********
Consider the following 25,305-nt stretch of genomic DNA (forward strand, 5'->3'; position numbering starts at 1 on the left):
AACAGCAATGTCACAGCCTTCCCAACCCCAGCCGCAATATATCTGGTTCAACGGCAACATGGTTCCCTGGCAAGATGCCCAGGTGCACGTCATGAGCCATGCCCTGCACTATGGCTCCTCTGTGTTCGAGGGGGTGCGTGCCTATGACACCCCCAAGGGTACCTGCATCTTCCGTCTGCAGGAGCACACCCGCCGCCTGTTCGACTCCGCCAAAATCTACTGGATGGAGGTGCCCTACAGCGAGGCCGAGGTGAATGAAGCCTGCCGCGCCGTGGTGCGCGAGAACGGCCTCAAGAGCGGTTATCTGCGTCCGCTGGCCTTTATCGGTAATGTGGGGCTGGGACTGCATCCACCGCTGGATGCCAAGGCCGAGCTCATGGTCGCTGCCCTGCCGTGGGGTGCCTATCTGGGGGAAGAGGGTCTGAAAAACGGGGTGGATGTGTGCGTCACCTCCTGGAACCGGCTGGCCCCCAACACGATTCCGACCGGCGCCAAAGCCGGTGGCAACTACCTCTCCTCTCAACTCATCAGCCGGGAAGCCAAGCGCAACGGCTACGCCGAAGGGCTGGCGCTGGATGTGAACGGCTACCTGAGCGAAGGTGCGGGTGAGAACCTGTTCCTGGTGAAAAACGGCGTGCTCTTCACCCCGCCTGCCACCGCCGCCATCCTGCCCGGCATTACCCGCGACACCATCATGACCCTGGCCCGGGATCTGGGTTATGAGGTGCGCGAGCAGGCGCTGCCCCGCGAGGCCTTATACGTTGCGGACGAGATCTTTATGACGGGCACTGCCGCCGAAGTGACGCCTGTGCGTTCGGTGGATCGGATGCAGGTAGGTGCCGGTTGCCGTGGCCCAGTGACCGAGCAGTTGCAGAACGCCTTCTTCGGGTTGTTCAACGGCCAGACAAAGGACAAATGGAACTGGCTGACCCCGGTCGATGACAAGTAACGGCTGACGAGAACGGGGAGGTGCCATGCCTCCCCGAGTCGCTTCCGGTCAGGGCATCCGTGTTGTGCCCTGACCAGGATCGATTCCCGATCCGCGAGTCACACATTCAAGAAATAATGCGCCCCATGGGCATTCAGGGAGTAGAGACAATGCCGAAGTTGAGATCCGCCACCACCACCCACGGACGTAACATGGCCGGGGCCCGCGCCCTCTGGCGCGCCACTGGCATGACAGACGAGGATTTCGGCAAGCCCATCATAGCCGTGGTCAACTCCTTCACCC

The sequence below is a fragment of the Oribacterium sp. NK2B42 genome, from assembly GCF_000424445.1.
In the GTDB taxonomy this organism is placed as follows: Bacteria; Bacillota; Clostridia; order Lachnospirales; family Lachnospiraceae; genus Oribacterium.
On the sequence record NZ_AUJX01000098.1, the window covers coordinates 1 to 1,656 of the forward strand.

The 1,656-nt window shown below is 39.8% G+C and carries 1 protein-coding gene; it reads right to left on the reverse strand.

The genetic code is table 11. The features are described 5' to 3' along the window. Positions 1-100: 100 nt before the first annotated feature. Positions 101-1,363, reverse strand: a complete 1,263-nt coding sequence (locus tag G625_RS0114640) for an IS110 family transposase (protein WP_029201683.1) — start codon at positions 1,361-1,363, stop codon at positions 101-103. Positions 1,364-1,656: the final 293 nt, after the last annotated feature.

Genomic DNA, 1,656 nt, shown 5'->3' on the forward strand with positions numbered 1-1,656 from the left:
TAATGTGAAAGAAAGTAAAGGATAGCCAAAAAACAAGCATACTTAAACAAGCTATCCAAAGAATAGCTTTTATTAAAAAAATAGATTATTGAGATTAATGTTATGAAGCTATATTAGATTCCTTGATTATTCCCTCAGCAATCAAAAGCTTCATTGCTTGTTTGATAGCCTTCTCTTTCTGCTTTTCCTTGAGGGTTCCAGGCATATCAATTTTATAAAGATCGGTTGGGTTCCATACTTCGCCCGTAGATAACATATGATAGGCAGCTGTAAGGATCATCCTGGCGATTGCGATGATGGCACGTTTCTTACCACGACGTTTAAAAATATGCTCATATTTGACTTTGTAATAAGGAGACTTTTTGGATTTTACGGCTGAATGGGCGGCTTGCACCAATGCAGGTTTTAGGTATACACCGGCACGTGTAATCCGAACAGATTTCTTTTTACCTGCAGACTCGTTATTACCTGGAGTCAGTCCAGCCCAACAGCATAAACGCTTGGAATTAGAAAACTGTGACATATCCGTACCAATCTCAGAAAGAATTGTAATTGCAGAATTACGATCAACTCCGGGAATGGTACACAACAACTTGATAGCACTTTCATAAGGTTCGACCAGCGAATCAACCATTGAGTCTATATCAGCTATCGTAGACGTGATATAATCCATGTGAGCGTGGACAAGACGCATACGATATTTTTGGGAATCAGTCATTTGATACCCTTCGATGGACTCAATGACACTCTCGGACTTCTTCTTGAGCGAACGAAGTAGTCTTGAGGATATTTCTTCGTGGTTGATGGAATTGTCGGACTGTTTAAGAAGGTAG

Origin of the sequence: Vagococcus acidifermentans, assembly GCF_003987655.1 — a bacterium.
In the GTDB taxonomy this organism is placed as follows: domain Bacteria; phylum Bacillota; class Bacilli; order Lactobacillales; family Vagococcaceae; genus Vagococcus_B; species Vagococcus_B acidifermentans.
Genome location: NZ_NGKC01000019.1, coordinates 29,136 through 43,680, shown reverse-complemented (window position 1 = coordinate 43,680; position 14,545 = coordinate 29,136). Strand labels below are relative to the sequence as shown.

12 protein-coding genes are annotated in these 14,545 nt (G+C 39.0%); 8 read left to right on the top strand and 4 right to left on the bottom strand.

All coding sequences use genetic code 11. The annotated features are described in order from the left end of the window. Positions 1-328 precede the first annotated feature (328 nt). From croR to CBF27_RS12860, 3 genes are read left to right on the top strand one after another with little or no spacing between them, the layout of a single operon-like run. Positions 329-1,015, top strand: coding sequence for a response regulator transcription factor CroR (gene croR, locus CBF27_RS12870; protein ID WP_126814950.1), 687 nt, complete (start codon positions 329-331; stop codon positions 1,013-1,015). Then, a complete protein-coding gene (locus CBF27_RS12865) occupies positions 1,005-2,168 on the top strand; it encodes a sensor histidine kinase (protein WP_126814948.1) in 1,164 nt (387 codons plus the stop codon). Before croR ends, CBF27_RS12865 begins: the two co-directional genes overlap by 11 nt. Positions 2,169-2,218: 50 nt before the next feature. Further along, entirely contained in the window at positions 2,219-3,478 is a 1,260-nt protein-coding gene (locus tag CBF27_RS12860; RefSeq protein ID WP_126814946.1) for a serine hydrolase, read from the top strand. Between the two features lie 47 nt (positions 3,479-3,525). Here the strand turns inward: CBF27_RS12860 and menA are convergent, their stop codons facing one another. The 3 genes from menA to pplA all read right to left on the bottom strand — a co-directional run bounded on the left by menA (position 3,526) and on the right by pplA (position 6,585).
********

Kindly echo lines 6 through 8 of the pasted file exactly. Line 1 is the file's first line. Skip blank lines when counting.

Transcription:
The 1,656-nt window shown below is 39.8% G+C and carries 1 protein-coding gene; it reads right to left on the reverse strand.

The genetic code is table 11. The features are described 5' to 3' along the window. Positions 1-100: 100 nt before the first annotated feature. Positions 101-1,363, reverse strand: a complete 1,263-nt coding sequence (locus tag G625_RS0114640) for an IS110 family transposase (protein WP_029201683.1) — start codon at positions 1,361-1,363, stop codon at positions 101-103. Positions 1,364-1,656: the final 293 nt, after the last annotated feature.

Genomic DNA, 1,656 nt, shown 5'->3' on the forward strand with positions numbered 1-1,656 from the left: